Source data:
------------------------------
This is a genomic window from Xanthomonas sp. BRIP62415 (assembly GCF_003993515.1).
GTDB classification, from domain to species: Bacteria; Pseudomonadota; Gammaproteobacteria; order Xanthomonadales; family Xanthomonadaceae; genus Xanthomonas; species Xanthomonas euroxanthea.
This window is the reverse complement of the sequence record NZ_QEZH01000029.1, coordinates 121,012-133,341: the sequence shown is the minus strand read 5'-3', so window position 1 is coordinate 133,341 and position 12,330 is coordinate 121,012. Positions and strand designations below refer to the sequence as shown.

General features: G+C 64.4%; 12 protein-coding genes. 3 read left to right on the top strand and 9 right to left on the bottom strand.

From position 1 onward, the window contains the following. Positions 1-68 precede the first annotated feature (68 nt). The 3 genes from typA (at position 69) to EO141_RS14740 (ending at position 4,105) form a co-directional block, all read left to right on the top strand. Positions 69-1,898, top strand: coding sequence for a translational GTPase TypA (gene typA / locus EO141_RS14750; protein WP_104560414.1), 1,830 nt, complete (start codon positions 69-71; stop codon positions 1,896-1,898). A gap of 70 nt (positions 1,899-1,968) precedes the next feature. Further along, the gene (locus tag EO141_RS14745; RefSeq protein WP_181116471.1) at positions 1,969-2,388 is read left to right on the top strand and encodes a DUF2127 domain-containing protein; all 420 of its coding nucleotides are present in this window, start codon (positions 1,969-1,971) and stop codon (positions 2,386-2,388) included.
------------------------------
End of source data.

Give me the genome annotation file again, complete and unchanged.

This is a genomic window from Xanthomonas sp. BRIP62415 (assembly GCF_003993515.1).
GTDB classification, from domain to species: Bacteria; Pseudomonadota; Gammaproteobacteria; order Xanthomonadales; family Xanthomonadaceae; genus Xanthomonas; species Xanthomonas euroxanthea.
This window is the reverse complement of the sequence record NZ_QEZH01000029.1, coordinates 121,012-133,341: the sequence shown is the minus strand read 5'-3', so window position 1 is coordinate 133,341 and position 12,330 is coordinate 121,012. Positions and strand designations below refer to the sequence as shown.

General features: G+C 64.4%; 12 protein-coding genes. 3 read left to right on the top strand and 9 right to left on the bottom strand.

From position 1 onward, the window contains the following. Positions 1-68 precede the first annotated feature (68 nt). The 3 genes from typA (at position 69) to EO141_RS14740 (ending at position 4,105) form a co-directional block, all read left to right on the top strand. Positions 69-1,898, top strand: coding sequence for a translational GTPase TypA (gene typA / locus EO141_RS14750; protein WP_104560414.1), 1,830 nt, complete (start codon positions 69-71; stop codon positions 1,896-1,898). A gap of 70 nt (positions 1,899-1,968) precedes the next feature. Further along, the gene (locus tag EO141_RS14745; RefSeq protein WP_181116471.1) at positions 1,969-2,388 is read left to right on the top strand and encodes a DUF2127 domain-containing protein; all 420 of its coding nucleotides are present in this window, start codon (positions 1,969-1,971) and stop codon (positions 2,386-2,388) included.